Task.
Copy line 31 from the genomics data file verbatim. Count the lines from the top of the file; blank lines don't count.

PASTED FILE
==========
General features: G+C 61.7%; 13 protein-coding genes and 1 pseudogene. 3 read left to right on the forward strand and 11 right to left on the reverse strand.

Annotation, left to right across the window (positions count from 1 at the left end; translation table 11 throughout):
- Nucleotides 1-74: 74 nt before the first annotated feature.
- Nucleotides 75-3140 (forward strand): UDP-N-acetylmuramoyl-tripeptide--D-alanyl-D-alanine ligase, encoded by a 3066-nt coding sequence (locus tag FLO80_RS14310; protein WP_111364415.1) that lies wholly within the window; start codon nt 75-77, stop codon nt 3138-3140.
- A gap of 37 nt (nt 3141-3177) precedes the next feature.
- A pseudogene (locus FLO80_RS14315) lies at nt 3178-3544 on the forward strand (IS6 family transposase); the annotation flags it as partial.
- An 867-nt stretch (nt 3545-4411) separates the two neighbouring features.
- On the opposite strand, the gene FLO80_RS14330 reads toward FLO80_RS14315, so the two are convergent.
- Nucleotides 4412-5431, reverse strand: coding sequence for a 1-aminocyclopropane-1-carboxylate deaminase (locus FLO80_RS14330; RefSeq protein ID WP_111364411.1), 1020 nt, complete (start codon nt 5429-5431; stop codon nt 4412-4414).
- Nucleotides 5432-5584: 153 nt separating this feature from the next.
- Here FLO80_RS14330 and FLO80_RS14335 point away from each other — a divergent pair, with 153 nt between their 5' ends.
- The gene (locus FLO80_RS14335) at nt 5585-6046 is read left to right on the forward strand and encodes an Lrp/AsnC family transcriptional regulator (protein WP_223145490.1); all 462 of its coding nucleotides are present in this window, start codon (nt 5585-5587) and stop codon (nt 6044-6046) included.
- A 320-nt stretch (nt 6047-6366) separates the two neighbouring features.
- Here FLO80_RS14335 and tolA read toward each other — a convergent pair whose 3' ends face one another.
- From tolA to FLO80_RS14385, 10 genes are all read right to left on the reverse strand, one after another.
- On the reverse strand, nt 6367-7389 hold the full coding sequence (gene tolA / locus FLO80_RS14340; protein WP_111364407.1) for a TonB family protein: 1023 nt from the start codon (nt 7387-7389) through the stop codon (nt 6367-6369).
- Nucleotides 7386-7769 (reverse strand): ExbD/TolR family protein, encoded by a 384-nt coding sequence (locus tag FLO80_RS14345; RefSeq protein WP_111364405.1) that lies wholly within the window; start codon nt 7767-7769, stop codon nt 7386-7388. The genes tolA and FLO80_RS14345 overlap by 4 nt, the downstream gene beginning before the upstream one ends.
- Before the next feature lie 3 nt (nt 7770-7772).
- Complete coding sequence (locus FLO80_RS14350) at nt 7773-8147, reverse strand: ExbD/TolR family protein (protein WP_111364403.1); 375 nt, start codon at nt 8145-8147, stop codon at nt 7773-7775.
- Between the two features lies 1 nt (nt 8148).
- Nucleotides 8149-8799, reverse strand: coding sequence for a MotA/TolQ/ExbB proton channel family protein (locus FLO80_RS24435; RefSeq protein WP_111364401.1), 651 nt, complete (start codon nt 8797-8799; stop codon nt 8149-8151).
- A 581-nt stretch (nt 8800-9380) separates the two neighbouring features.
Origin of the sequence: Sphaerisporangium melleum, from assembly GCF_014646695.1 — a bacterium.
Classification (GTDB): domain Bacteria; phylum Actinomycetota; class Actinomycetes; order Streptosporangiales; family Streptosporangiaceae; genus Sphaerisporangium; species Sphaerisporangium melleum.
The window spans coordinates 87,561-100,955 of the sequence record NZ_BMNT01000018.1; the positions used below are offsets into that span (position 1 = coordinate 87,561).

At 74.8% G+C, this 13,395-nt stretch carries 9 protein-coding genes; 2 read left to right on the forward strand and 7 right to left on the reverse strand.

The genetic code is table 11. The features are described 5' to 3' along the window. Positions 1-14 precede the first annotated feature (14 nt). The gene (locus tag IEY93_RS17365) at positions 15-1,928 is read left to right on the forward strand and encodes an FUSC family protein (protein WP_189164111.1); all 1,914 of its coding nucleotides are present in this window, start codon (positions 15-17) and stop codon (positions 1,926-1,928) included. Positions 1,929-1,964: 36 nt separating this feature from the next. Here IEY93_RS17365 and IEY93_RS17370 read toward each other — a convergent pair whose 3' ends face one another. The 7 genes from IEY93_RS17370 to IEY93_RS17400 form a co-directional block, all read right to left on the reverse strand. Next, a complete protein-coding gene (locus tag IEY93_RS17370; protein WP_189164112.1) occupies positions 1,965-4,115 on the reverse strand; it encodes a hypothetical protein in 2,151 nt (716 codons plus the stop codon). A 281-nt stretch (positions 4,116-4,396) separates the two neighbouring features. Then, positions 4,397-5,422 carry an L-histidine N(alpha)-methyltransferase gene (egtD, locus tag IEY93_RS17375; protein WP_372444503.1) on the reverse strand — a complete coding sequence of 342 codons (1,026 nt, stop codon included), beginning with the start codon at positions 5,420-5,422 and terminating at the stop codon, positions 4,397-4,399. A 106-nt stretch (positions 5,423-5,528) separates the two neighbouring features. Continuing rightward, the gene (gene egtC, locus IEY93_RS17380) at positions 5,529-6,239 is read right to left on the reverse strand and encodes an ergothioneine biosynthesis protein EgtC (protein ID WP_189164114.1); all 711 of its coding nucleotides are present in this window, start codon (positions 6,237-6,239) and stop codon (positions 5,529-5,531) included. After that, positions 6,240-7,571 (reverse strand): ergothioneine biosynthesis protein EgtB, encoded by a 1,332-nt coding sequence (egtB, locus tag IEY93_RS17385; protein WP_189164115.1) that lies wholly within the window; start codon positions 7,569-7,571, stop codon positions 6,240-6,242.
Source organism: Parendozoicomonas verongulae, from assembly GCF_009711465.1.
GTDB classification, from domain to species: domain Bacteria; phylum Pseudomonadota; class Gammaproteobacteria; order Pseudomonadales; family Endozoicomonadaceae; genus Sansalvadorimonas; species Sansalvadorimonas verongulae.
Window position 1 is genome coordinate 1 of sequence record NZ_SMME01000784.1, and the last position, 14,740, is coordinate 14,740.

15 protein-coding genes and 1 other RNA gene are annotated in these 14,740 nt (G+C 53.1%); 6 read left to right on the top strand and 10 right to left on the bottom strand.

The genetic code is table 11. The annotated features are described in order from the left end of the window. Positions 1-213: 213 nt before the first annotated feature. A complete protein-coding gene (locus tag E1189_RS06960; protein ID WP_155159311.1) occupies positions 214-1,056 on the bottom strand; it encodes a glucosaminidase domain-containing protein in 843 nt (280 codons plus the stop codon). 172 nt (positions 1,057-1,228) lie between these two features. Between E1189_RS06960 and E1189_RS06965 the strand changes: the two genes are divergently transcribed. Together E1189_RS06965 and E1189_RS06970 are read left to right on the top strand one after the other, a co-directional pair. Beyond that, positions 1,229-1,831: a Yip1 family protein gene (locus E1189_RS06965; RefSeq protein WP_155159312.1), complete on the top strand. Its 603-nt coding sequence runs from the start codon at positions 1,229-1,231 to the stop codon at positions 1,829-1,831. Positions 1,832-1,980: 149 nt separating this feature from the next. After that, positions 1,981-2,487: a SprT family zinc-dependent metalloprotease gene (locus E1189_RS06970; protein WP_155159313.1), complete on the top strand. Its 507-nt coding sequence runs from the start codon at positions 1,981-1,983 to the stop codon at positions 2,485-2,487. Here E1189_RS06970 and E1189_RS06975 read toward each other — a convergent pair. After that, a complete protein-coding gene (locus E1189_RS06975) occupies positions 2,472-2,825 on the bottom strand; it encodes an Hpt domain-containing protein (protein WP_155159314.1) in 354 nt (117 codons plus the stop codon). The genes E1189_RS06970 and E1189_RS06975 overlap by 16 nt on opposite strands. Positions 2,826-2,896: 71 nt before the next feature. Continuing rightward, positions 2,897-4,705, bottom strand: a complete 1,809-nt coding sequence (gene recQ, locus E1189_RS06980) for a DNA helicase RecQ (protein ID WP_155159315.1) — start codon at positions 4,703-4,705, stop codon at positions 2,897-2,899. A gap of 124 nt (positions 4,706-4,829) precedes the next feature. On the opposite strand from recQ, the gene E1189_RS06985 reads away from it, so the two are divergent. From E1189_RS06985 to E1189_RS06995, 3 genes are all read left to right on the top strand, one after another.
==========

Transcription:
15 protein-coding genes and 1 other RNA gene are annotated in these 14,740 nt (G+C 53.1%); 6 read left to right on the top strand and 10 right to left on the bottom strand.